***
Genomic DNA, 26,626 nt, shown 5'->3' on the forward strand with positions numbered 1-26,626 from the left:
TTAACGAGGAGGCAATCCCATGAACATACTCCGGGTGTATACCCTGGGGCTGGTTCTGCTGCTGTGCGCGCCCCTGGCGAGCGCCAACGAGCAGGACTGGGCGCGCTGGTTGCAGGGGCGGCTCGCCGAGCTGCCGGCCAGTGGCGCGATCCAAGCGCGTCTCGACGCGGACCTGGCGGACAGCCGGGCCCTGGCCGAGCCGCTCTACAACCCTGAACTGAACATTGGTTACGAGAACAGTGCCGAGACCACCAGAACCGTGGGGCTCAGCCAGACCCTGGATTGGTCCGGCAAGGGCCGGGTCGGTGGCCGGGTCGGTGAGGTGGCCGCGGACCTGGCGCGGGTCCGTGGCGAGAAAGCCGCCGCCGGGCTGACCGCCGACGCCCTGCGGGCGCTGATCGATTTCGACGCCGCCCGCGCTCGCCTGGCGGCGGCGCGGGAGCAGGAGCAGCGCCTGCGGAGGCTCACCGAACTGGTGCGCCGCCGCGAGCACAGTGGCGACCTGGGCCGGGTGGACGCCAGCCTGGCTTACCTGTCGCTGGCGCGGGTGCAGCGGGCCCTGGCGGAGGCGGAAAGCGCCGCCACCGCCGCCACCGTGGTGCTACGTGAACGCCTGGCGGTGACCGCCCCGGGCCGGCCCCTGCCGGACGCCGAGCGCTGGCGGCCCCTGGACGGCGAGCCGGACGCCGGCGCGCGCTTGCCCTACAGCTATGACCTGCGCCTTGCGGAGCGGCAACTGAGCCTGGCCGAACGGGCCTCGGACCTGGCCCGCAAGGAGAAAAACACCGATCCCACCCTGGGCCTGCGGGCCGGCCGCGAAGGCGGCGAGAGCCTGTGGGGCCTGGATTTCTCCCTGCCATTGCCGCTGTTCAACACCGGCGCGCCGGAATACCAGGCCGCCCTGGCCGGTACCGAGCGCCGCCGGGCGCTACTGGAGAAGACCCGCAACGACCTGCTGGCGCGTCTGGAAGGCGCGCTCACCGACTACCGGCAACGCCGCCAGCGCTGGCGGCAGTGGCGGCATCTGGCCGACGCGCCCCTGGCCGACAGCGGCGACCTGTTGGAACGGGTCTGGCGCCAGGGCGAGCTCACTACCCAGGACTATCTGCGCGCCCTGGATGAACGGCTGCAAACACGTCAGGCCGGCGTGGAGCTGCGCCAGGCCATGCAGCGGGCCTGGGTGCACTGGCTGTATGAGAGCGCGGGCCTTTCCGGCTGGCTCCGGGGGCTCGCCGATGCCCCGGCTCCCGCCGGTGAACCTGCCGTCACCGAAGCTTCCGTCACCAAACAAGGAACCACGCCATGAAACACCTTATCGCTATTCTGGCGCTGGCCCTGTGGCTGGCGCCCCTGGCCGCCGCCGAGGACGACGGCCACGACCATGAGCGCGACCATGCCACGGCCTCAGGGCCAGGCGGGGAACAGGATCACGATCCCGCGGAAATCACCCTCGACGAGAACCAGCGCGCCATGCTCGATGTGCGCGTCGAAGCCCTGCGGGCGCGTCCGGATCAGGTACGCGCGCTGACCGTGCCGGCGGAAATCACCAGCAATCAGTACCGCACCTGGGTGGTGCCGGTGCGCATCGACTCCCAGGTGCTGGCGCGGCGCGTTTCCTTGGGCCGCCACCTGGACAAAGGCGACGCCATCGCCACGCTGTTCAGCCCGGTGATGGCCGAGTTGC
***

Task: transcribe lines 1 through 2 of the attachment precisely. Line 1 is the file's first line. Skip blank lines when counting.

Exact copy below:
Genomic DNA, 26,626 nt, shown 5'->3' on the forward strand with positions numbered 1-26,626 from the left:
TTAACGAGGAGGCAATCCCATGAACATACTCCGGGTGTATACCCTGGGGCTGGTTCTGCTGCTGTGCGCGCCCCTGGCGAGCGCCAACGAGCAGGACTGGGCGCGCTGGTTGCAGGGGCGGCTCGCCGAGCTGCCGGCCAGTGGCGCGATCCAAGCGCGTCTCGACGCGGACCTGGCGGACAGCCGGGCCCTGGCCGAGCCGCTCTACAACCCTGAACTGAACATTGGTTACGAGAACAGTGCCGAGACCACCAGAACCGTGGGGCTCAGCCAGACCCTGGATTGGTCCGGCAAGGGCCGGGTCGGTGGCCGGGTCGGTGAGGTGGCCGCGGACCTGGCGCGGGTCCGTGGCGAGAAAGCCGCCGCCGGGCTGACCGCCGACGCCCTGCGGGCGCTGATCGATTTCGACGCCGCCCGCGCTCGCCTGGCGGCGGCGCGGGAGCAGGAGCAGCGCCTGCGGAGGCTCACCGAACTGGTGCGCCGCCGCGAGCACAGTGGCGACCTGGGCCGGGTGGACGCCAGCCTGGCTTACCTGTCGCTGGCGCGGGTGCAGCGGGCCCTGGCGGAGGCGGAAAGCGCCGCCACCGCCGCCACCGTGGTGCTACGTGAACGCCTGGCGGTGACCGCCCCGGGCCGGCCCCTGCCGGACGCCGAGCGCTGGCGGCCCCTGGACGGCGAGCCGGACGCCGGCGCGCGCTTGCCCTACAGCTATGACCTGCGCCTTGCGGAGCGGCAACTGAGCCTGGCCGAACGGGCCTCGGACCTGGCCCGCAAGGAGAAAAACACCGATCCCACCCTGGGCCTGCGGGCCGGCCGCGAAGGCGGCGAGAGCCTGTGGGGCCTGGATTTCTCCCTGCCATTGCCGCTGTTCAACACCGGCGCGCCGGAATACCAGGCCGCCCTGGCCGGTACCGAGCGCCGCCGGGCGCTACTGGAGAAGACCCGCAACGACCTGCTGGCGCGTCTGGAAGGCGCGCTCACCGACTACCGGCAACGCCGCCAGCGCTGGCGGCAGTGGCGGCATCTGGCCGACGCGCCCCTGGCCGACAGCGGCGACCTGTTGGAACGGGTCTGGCGCCAGGGCGAGCTCACTACCCAGGACTATCTGCGCGCCCTGGATGAACGGCTGCAAACACGTCAGGCCGGCGTGGAGCTGCGCCAGGCCATGCAGCGGGCCTGGGTGCACTGGCTGTATGAGAGCGCGGGCCTTTCCGGCTGGCTCCGGGGGCTCGCCGATGCCCCGGCTCCCGCCGGTGAACCTGCCGTCACCGAAGCTTCCGTCACCAAACAAGGAACCACGCCATGAAACACCTTATCGCTATTCTGGCGCTGGCCCTGTGGCTGGCGCCCCTGGCCGCCGCCGAGGACGACGGCCACGACCATGAGCGCGACCATGCCACGGCCTCAGGGCCAGGCGGGGAACAGGATCACGATCCCGCGGAAATCACCCTCGACGAGAACCAGCGCGCCATGCTCGATGTGCGCGTCGAAGCCCTGCGGGCGCGTCCGGATCAGGTACGCGCGCTGACCGTGCCGGCGGAAATCACCAGCAATCAGTACCGCACCTGGGTGGTGCCGGTGCGCATCGACTCCCAGGTGCTGGCGCGGCGCGTTTCCTTGGGCCGCCACCTGGACAAAGGCGACGCCATCGCCACGCTGTTCAGCCCGGTGATGGCCGAGTTGC